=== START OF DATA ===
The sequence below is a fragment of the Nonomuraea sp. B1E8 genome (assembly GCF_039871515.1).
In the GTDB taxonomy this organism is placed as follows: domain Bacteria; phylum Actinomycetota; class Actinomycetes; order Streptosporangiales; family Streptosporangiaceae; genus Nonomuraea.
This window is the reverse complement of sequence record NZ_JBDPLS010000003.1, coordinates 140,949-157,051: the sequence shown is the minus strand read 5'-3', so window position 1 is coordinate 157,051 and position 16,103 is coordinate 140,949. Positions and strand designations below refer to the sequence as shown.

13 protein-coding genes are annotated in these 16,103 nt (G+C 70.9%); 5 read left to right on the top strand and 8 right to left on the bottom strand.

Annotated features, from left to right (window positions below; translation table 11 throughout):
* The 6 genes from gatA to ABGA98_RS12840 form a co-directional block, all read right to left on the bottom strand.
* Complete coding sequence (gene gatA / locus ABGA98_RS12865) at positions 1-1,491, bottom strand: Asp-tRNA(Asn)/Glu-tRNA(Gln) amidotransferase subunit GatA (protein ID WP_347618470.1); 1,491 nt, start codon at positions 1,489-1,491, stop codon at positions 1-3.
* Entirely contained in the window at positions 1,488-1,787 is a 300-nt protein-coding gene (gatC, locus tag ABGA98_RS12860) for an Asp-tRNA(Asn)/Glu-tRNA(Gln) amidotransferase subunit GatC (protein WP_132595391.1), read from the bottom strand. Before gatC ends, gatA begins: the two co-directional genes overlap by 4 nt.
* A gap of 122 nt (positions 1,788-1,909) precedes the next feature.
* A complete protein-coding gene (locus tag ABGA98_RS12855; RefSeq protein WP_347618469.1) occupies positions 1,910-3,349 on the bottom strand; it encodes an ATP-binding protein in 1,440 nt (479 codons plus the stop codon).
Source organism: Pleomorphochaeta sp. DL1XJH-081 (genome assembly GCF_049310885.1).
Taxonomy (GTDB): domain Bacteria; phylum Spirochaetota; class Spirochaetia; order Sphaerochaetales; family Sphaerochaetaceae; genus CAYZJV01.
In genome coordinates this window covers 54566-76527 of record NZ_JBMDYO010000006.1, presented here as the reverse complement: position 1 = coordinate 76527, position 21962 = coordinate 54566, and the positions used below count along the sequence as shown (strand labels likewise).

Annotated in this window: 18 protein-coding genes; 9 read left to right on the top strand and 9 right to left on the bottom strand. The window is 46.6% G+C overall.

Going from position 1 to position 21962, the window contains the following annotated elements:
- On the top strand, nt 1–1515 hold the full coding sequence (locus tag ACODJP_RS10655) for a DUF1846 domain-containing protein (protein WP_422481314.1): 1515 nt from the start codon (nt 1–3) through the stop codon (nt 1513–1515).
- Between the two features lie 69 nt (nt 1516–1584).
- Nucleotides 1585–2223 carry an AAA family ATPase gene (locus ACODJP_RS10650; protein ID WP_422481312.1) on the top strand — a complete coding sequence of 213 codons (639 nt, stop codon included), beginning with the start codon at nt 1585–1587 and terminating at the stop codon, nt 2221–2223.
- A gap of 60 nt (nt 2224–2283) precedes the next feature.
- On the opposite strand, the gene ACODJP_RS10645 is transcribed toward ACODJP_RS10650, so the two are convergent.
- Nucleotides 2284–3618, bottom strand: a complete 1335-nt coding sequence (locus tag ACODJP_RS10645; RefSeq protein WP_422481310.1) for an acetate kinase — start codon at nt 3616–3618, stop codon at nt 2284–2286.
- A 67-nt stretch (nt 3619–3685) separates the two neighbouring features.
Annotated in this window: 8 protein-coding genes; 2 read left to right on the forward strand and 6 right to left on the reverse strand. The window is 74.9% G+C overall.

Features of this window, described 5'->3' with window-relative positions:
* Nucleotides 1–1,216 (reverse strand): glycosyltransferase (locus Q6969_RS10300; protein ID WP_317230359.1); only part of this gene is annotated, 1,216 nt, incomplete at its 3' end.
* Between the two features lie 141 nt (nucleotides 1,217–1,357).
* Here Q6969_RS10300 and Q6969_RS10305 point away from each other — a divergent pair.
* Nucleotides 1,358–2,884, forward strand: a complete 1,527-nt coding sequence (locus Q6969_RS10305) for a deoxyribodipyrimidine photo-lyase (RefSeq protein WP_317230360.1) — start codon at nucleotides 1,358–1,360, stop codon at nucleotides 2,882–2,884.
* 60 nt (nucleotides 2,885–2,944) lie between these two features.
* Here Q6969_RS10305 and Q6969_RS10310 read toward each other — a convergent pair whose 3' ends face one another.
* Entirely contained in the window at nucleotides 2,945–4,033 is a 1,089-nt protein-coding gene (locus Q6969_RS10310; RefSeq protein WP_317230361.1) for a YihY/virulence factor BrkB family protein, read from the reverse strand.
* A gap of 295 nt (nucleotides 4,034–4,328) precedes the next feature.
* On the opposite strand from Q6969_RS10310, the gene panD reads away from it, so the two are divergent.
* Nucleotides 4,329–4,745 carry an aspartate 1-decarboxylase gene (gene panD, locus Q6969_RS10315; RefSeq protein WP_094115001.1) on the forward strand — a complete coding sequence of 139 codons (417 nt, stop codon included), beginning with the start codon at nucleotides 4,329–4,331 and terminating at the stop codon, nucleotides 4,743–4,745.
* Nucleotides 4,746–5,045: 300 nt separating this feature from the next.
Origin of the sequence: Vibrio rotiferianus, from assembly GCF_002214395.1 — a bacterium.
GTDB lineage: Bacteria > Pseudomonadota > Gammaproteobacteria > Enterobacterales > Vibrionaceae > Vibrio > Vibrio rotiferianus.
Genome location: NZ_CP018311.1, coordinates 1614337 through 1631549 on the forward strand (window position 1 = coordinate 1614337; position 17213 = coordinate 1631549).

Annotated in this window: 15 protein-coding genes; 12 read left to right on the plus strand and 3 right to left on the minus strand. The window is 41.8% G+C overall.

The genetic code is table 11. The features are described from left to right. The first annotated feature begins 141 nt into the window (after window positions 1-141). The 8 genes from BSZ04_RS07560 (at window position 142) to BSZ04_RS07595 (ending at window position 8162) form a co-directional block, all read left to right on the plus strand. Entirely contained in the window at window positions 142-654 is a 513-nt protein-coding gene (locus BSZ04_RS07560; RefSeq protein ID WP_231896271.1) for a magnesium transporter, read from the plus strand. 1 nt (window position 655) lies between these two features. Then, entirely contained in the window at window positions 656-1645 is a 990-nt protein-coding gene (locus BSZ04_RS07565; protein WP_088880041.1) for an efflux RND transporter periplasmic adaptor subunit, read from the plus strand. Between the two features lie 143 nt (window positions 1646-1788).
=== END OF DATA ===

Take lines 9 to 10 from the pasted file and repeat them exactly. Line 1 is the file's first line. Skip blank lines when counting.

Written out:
* A gap of 122 nt (positions 1,788-1,909) precedes the next feature.
* A complete protein-coding gene (locus tag ABGA98_RS12855; RefSeq protein WP_347618469.1) occupies positions 1,910-3,349 on the bottom strand; it encodes an ATP-binding protein in 1,440 nt (479 codons plus the stop codon).